Public Relations: Make sure you monitor bloggers posting about your university

August 8th, 2005 Karine Joly 5 Comments

Does your PR office think blogs are just a fad? Does your media relations specialist thinks s/he can just ignore interview requests from bloggers?

Well, you might want to let your PR people know that some bloggers can be as dangerous as reporters — and should be treated with the utmost care.

Obviously, I’m not talking about the 16-year-old girl who maintains a blog to stay in touch with her friends, but about the (semi-)professional blogger who reports or comments news about a specific niche or locale.

Don’t believe me? Keep reading:

In her recent article, “Hoffman denounces blogs,” Jennifer Brown from The Denver Post reports that former University of Colorado president Betsy Hoffman “said she wished she would have assigned one of her staffers to read political blogs every day, as she does now.”

“Hoffman resigned in March amid scandals involving the school’s football recruiting program and professor Ward Churchill’s essay comparing some victims of the Sept. 11, 2001, attacks to a Nazi official. […]

One of the first mentions of Churchill’s essay appeared on a blog called “little green footballs” after the professor was invited to speak at Hamilton College in Clinton, N.Y. Within 10 minutes, people were calling Gov. Bill Owens and asking him to tell Hoffman to fire Churchill, she said. “

Some of these bloggers are read (even monitored via their RSS feeds) by traditional media’s journalists looking for news story ideas as confirmed in the Eleventh Annual Euro RSCG Magnet and Columbia University Survey of the Media published earlier this summer:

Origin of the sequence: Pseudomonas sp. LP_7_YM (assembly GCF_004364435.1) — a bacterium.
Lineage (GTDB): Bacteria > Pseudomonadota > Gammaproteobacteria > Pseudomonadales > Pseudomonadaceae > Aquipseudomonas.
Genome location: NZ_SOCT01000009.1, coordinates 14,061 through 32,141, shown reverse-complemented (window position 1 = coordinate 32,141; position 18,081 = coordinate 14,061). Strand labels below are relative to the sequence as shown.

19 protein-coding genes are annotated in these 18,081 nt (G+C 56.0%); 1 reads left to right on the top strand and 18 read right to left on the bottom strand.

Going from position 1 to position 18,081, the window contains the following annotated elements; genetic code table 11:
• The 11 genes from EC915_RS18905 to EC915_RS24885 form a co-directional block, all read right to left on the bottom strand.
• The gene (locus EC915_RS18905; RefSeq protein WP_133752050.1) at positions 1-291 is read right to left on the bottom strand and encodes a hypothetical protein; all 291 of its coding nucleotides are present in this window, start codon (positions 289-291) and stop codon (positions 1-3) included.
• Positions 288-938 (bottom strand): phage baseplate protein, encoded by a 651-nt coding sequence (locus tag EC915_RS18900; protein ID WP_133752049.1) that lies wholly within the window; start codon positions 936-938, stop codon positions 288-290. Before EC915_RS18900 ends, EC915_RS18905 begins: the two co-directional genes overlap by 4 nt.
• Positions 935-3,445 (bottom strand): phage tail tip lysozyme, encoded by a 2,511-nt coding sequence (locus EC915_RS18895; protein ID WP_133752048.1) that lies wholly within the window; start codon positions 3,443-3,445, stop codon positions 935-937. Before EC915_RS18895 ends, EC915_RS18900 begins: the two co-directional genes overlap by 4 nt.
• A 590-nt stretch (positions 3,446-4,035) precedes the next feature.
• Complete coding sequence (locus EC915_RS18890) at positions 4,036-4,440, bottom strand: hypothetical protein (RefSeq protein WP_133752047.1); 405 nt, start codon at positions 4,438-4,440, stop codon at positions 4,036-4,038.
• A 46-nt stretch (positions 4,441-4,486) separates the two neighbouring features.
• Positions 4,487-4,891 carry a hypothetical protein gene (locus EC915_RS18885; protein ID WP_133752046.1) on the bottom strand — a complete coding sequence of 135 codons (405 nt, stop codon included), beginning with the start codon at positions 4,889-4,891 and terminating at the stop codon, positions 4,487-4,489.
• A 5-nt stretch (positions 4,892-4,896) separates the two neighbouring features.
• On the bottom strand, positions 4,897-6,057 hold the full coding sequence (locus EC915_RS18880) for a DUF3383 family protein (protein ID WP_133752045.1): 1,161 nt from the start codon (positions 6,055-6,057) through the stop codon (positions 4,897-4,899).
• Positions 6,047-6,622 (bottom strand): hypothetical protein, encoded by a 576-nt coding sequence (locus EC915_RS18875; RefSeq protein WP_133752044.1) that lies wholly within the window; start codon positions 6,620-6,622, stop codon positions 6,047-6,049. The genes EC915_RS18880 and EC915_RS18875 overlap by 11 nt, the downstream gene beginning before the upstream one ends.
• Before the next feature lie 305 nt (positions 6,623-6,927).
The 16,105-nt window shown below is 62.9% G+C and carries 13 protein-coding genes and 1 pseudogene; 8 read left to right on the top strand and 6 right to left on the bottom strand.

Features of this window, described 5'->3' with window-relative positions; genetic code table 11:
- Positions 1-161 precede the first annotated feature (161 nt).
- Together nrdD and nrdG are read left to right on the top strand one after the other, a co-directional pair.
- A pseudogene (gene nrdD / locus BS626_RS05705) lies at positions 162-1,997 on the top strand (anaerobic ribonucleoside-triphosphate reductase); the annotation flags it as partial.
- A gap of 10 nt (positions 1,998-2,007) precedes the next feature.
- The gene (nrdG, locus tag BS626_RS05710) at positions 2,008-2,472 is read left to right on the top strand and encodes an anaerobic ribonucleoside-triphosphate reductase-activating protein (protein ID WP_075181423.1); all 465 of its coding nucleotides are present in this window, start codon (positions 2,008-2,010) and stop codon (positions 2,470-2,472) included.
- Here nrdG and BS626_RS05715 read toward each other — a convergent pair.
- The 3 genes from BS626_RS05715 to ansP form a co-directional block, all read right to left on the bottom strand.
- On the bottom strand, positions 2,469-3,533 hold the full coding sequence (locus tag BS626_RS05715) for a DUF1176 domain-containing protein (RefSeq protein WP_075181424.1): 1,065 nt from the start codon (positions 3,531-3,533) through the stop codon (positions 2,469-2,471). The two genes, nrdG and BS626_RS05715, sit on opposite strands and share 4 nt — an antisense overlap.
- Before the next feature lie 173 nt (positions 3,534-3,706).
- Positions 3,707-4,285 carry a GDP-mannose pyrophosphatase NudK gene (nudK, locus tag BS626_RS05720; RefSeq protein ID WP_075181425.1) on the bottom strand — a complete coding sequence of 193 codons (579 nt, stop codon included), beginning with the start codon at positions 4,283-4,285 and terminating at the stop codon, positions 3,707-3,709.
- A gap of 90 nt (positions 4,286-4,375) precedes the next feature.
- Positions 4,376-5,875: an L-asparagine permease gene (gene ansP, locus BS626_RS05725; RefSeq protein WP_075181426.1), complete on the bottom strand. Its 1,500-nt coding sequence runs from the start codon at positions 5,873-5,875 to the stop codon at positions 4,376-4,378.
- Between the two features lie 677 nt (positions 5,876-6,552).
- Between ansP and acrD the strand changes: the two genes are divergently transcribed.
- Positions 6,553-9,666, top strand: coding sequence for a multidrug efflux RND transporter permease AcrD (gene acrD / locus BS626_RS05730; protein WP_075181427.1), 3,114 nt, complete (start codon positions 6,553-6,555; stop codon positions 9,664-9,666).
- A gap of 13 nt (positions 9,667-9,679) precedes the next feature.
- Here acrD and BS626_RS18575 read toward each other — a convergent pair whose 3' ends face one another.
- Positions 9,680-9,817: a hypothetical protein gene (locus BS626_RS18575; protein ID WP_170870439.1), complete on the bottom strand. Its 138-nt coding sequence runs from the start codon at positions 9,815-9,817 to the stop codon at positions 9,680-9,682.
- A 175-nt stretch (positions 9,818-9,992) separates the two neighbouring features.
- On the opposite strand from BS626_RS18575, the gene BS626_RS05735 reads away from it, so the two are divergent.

“(The) study shows that more than half (51%) of journalists use Weblogs regularly—with 28% relying on them for day-to-day reporting […]

Indeed, 70% of journalists who use blogs do so for work-related tasks. Most often, those work-related tasks involve finding story ideas, with 53% of journalist respondents reporting using blogs for such purposes. But respondents also turn to blogs for other uses, including researching and referencing facts (43%) and finding sources (36%). Most notable, fully 33% of journalists say they use blogs as a way of uncovering breaking news or scandals.

That’s why it’s definitely a good idea to monitor what bloggers write about your institution. If/when you get a call from a reporter about a story reported in a blog, you will at least know as much as he does.

So, how do you monitor the blog buzz?

Just set up a few watchlists on relevant keywords (the name of your college/university, the name of your president, etc.) on Technorati.

Easy enough, isn’t it?

5 Responses

  1. Tiffany says:

    This reminds me of this article in The Chronicle on how blogs can hurt job prospects in academia.

  2. Karine says:

    You’re right, Tiffany. What’s true for an institution is true for an individual.
    This specific article from The Chronicle actually generated a fair number of posts in the higher ed blogosphere.

  3. Scanning the Blogs for References to Your Institution
    I couldn’t agree more with Karine’s suggestion about the good practice of scanning the blogosphere for references to your institution. Part of my daily routine involves checking Technorati alerts for keywords relating to my company, Thoms…

  4. Templatedata says:

    What are they saying?
    A very simple but effective idea for keeping an eye on what is being said about your institution on blogs from collegewebeditor. Simply set up some technorati tag watchlists on some key phrases and subscribe to them in your favoured

  5. :: Great Site/Blog is a site worth your time. Karine Joly has been “working as a Web Editor for a small US College since 2002. I also have my own Web business.” Her blog is a very neat niche topic area, yet offers her many issues to writ…

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